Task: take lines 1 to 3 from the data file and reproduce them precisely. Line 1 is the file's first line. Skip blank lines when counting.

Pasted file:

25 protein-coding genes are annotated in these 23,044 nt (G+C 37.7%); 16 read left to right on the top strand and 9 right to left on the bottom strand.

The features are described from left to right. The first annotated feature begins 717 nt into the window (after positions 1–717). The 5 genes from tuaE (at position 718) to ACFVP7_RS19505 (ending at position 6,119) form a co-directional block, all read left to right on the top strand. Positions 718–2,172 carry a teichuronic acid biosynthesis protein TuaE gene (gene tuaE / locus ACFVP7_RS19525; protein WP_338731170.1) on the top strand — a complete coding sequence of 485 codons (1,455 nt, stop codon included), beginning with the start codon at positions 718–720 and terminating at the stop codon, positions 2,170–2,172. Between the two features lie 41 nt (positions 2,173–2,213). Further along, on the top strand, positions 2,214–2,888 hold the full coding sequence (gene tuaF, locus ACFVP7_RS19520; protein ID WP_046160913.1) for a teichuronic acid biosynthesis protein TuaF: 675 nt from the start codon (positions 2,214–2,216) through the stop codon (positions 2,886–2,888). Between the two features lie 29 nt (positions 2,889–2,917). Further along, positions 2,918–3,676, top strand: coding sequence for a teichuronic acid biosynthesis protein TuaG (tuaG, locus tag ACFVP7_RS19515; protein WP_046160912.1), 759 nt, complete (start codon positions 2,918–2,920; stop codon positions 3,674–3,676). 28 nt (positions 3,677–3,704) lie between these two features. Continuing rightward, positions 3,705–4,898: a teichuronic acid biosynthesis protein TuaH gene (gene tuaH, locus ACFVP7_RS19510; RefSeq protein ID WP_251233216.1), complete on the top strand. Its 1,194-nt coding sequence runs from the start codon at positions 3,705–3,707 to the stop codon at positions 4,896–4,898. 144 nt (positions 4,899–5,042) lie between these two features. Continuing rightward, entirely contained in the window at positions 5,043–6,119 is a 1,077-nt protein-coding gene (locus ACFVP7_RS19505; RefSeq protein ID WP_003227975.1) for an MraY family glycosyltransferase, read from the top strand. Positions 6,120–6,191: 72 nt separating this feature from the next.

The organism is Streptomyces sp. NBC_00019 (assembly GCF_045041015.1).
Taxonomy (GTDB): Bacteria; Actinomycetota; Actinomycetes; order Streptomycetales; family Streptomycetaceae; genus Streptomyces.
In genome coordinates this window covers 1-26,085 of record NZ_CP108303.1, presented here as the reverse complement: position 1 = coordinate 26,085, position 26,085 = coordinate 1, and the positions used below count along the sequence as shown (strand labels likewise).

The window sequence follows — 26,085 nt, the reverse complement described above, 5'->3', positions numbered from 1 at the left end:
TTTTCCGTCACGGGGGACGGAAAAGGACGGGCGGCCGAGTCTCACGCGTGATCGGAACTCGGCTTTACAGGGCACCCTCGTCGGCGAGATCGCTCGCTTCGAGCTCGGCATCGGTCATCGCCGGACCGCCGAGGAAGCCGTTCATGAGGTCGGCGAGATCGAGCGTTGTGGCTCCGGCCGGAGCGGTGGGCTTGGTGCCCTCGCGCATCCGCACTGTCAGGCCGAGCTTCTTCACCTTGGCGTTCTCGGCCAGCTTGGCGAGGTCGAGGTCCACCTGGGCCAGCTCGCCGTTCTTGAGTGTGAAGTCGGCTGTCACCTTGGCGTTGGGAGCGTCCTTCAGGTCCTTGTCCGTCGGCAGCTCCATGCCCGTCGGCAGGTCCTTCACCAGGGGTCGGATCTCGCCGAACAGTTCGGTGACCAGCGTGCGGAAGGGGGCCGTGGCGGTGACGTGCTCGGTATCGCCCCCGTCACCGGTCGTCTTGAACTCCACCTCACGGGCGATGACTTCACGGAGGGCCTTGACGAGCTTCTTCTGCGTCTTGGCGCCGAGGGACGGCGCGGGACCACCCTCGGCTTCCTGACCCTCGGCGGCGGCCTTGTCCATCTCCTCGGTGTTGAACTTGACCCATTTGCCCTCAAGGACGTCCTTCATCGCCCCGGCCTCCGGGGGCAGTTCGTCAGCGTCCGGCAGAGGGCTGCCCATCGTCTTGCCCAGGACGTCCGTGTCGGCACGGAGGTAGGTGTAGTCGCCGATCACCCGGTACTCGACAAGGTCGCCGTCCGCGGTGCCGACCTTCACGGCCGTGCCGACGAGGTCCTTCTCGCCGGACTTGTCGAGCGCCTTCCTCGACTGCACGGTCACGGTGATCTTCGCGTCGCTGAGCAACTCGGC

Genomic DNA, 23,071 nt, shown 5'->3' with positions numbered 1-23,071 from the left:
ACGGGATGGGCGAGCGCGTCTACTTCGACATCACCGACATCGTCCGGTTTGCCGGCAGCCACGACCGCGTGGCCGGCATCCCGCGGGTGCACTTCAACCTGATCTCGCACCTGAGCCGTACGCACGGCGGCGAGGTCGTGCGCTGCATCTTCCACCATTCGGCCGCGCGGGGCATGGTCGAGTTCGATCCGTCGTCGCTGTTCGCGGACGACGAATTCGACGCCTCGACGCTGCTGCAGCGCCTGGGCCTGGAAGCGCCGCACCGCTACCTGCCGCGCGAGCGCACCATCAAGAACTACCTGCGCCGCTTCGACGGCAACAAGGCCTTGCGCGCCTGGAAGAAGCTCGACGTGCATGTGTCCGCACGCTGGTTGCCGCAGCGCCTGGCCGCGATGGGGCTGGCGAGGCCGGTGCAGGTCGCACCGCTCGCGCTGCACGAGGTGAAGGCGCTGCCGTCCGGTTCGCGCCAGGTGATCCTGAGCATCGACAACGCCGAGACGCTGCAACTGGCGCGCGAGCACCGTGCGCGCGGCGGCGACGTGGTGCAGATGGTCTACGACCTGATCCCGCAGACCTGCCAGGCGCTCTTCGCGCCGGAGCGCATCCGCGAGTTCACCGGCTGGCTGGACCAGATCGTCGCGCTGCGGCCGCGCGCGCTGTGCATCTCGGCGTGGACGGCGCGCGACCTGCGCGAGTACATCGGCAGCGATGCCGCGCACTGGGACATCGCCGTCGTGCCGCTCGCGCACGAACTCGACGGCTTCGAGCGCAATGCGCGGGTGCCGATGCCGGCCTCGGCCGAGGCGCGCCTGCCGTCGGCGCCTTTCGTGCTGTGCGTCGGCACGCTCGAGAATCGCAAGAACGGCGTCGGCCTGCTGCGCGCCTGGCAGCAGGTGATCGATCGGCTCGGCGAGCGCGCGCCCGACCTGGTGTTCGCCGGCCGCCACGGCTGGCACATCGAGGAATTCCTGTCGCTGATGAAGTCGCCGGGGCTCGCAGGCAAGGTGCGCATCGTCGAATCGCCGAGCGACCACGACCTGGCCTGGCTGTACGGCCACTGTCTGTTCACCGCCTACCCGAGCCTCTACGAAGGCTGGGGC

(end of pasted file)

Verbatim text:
25 protein-coding genes are annotated in these 23,044 nt (G+C 37.7%); 16 read left to right on the top strand and 9 right to left on the bottom strand.

The features are described from left to right. The first annotated feature begins 717 nt into the window (after positions 1–717). The 5 genes from tuaE (at position 718) to ACFVP7_RS19505 (ending at position 6,119) form a co-directional block, all read left to right on the top strand. Positions 718–2,172 carry a teichuronic acid biosynthesis protein TuaE gene (gene tuaE / locus ACFVP7_RS19525; protein WP_338731170.1) on the top strand — a complete coding sequence of 485 codons (1,455 nt, stop codon included), beginning with the start codon at positions 718–720 and terminating at the stop codon, positions 2,170–2,172. Between the two features lie 41 nt (positions 2,173–2,213). Further along, on the top strand, positions 2,214–2,888 hold the full coding sequence (gene tuaF, locus ACFVP7_RS19520; protein ID WP_046160913.1) for a teichuronic acid biosynthesis protein TuaF: 675 nt from the start codon (positions 2,214–2,216) through the stop codon (positions 2,886–2,888). Between the two features lie 29 nt (positions 2,889–2,917). Further along, positions 2,918–3,676, top strand: coding sequence for a teichuronic acid biosynthesis protein TuaG (tuaG, locus tag ACFVP7_RS19515; protein WP_046160912.1), 759 nt, complete (start codon positions 2,918–2,920; stop codon positions 3,674–3,676). 28 nt (positions 3,677–3,704) lie between these two features. Continuing rightward, positions 3,705–4,898: a teichuronic acid biosynthesis protein TuaH gene (gene tuaH, locus ACFVP7_RS19510; RefSeq protein ID WP_251233216.1), complete on the top strand. Its 1,194-nt coding sequence runs from the start codon at positions 3,705–3,707 to the stop codon at positions 4,896–4,898. 144 nt (positions 4,899–5,042) lie between these two features. Continuing rightward, entirely contained in the window at positions 5,043–6,119 is a 1,077-nt protein-coding gene (locus ACFVP7_RS19505; RefSeq protein ID WP_003227975.1) for an MraY family glycosyltransferase, read from the top strand. Positions 6,120–6,191: 72 nt separating this feature from the next.

The organism is Streptomyces sp. NBC_00019 (assembly GCF_045041015.1).